Upstream of the falls, the Chaudière river watershed extends over 6,605 km2, which is larger than Prince Edward Island (5,657 km2). It brings together numerous rivers, lakes and streams that run alongside more than one municipality located between the United-States border and the St. Lawrence River.
The Chaudière River's source is Lac Mégantic. 185 kilometers long, it crosses the Beauce and Chaudière-Appalaches regions before pouring into the St. Lawrence River. Every season, the river is characterized by a variation of its flows. It is well known for its sudden and strong floods, which occur both in summer and spring, and for its very marked periodic drops, especially in summer.
The dam was partly rebuilt on the foundations of its old structure. It retains water to supply the hydropower plant's water intake. The dam is a structure located from one side of the river to the other.
It is built to withstand earthquakes as well as the pressure of water and ice. The two curvatures on the opposite direction of the dam produce a horizontal water jet at its foot. Since water can flow freely over the entire length of the dam, the structure does not have any spillways.
The information gathered by the hydroelectric power station sensors and the water intake is sent to the computerized systems located in the control room. From there, the computers are programmed to ensure the management of the flows of the falls as well as the efficiency management of the electricity production.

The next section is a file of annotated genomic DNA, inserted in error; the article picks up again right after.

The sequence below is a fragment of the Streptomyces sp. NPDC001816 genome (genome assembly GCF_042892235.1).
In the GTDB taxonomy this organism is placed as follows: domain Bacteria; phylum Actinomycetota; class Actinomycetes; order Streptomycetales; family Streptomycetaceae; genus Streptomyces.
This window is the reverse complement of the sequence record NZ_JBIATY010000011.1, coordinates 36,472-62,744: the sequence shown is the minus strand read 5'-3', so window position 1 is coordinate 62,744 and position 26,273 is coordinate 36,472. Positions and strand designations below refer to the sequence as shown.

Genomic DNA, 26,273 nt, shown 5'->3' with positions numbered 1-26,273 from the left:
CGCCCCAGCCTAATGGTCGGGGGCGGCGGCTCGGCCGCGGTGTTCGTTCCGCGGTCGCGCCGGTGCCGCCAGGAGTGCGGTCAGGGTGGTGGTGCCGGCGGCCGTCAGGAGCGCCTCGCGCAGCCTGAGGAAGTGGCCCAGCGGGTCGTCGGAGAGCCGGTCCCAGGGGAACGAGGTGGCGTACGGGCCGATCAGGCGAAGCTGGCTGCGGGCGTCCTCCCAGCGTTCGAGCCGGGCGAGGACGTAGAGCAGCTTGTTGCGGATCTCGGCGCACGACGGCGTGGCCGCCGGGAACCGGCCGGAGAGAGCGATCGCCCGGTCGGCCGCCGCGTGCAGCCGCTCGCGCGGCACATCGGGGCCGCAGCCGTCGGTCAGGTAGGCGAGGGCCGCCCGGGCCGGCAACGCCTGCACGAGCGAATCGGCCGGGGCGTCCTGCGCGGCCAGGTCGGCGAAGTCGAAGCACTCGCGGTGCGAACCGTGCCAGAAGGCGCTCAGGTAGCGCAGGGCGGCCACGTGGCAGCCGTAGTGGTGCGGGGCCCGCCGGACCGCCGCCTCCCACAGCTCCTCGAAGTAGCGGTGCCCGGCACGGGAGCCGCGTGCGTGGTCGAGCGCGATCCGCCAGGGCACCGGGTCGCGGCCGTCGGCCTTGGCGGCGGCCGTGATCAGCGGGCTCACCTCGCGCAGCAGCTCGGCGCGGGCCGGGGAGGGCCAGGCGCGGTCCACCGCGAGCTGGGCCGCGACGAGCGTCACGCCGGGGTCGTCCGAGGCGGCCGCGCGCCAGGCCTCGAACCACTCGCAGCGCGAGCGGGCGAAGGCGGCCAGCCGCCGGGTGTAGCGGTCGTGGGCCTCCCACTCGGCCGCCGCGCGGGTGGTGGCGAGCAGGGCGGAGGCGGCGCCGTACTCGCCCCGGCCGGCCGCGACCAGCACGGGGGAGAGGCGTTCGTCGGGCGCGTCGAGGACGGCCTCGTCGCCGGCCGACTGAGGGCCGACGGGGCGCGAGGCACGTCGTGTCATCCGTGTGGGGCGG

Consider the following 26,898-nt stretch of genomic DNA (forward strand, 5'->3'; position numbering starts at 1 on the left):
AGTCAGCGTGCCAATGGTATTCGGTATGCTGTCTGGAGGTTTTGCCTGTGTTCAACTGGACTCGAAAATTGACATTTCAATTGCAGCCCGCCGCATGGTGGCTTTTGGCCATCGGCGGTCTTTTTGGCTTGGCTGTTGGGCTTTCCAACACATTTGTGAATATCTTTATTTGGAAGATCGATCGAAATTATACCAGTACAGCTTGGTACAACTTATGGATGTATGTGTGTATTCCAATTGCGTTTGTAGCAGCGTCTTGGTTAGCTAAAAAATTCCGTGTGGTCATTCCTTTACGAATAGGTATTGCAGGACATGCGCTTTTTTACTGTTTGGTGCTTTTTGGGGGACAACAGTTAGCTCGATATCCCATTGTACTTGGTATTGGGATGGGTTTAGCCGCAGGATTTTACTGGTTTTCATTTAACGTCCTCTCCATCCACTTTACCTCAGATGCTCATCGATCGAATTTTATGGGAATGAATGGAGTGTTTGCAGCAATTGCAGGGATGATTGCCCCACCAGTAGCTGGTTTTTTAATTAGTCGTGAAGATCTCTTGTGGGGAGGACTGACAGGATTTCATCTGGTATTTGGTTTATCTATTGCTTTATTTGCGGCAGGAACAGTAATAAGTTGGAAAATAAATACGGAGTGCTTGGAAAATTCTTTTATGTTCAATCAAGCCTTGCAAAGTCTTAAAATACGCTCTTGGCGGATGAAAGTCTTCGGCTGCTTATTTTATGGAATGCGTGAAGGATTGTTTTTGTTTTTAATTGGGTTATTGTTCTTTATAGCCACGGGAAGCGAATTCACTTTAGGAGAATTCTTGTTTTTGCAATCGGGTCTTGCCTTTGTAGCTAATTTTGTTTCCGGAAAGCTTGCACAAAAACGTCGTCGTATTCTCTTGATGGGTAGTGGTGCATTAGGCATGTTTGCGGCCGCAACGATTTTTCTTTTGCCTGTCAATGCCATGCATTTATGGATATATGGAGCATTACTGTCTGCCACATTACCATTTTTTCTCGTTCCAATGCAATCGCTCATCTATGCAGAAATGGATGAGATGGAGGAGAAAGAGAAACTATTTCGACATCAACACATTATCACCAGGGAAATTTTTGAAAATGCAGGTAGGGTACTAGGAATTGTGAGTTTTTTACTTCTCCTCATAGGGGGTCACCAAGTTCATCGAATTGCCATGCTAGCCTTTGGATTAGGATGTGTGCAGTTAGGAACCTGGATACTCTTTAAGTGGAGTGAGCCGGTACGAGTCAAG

The plant produces the electricity it needs for its own operations. In this sense, it is self-sufficient.
Did you know that ?
THE AVERAGE FLOW
The average flow of the river is 130 cubic meters per second (m3 / s) but it can reach 1240 m3 / s during the flooding season and drop as low as 11 m3 / s in summer.
Its name «Chaudière»
It originates from the spray at the bottom of the falls, which looks like steam escaping from a boiler full of boiling water.
Once called Rivière du Sault de la Chaudière, it owes its name to the falls from its height, which is about 35 meters.
Remains of First Nations camps were discovered during archaeological excavations on the site. They bear witness to the passage of nomadic groups roughly 8,000 years ago.
The site has been exploited since 1901 for its hydroelectric potential.
An exceptional flood having destroyed the original installations in 1970, the dam and a new power station were built in 1998.
It generates a maximum electrical power of 24,000 KW, which can supply around 5,000 families.